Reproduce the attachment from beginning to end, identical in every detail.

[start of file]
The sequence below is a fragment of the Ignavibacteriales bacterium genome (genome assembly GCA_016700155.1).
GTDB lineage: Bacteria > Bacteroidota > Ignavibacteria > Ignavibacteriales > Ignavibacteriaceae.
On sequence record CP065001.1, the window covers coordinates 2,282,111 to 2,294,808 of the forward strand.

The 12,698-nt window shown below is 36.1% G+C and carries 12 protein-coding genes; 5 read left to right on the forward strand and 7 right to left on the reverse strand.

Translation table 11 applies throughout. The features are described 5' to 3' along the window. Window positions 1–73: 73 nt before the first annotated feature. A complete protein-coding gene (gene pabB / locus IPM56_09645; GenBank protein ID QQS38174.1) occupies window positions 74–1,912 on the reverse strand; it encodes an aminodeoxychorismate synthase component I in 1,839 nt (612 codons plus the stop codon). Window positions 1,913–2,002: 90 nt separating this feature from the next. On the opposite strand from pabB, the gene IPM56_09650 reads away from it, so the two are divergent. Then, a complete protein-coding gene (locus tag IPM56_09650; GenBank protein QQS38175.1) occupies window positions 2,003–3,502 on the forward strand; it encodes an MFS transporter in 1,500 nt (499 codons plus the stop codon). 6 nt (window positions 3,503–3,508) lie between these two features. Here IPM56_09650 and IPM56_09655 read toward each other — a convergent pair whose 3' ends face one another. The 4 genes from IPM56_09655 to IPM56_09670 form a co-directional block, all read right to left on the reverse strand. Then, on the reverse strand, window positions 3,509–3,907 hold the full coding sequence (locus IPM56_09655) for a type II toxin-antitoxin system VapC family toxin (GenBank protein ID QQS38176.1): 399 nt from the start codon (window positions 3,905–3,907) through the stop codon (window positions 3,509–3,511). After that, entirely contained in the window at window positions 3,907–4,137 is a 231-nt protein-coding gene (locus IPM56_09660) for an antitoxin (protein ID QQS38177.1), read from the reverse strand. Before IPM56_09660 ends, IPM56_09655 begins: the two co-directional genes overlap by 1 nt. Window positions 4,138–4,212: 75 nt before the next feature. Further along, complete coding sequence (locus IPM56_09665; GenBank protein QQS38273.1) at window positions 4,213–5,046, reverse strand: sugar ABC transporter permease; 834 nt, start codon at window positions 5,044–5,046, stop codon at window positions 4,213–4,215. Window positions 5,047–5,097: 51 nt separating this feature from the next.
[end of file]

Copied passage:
The sequence below is a fragment of the Ignavibacteriales bacterium genome (genome assembly GCA_016700155.1).
GTDB lineage: Bacteria > Bacteroidota > Ignavibacteria > Ignavibacteriales > Ignavibacteriaceae.
On sequence record CP065001.1, the window covers coordinates 2,282,111 to 2,294,808 of the forward strand.

The 12,698-nt window shown below is 36.1% G+C and carries 12 protein-coding genes; 5 read left to right on the forward strand and 7 right to left on the reverse strand.

Translation table 11 applies throughout. The features are described 5' to 3' along the window. Window positions 1–73: 73 nt before the first annotated feature. A complete protein-coding gene (gene pabB / locus IPM56_09645; GenBank protein ID QQS38174.1) occupies window positions 74–1,912 on the reverse strand; it encodes an aminodeoxychorismate synthase component I in 1,839 nt (612 codons plus the stop codon). Window positions 1,913–2,002: 90 nt separating this feature from the next. On the opposite strand from pabB, the gene IPM56_09650 reads away from it, so the two are divergent. Then, a complete protein-coding gene (locus tag IPM56_09650; GenBank protein QQS38175.1) occupies window positions 2,003–3,502 on the forward strand; it encodes an MFS transporter in 1,500 nt (499 codons plus the stop codon). 6 nt (window positions 3,503–3,508) lie between these two features. Here IPM56_09650 and IPM56_09655 read toward each other — a convergent pair whose 3' ends face one another. The 4 genes from IPM56_09655 to IPM56_09670 form a co-directional block, all read right to left on the reverse strand. Then, on the reverse strand, window positions 3,509–3,907 hold the full coding sequence (locus IPM56_09655) for a type II toxin-antitoxin system VapC family toxin (GenBank protein ID QQS38176.1): 399 nt from the start codon (window positions 3,905–3,907) through the stop codon (window positions 3,509–3,511). After that, entirely contained in the window at window positions 3,907–4,137 is a 231-nt protein-coding gene (locus IPM56_09660) for an antitoxin (protein ID QQS38177.1), read from the reverse strand. Before IPM56_09660 ends, IPM56_09655 begins: the two co-directional genes overlap by 1 nt. Window positions 4,138–4,212: 75 nt before the next feature. Further along, complete coding sequence (locus IPM56_09665; GenBank protein QQS38273.1) at window positions 4,213–5,046, reverse strand: sugar ABC transporter permease; 834 nt, start codon at window positions 5,044–5,046, stop codon at window positions 4,213–4,215. Window positions 5,047–5,097: 51 nt separating this feature from the next.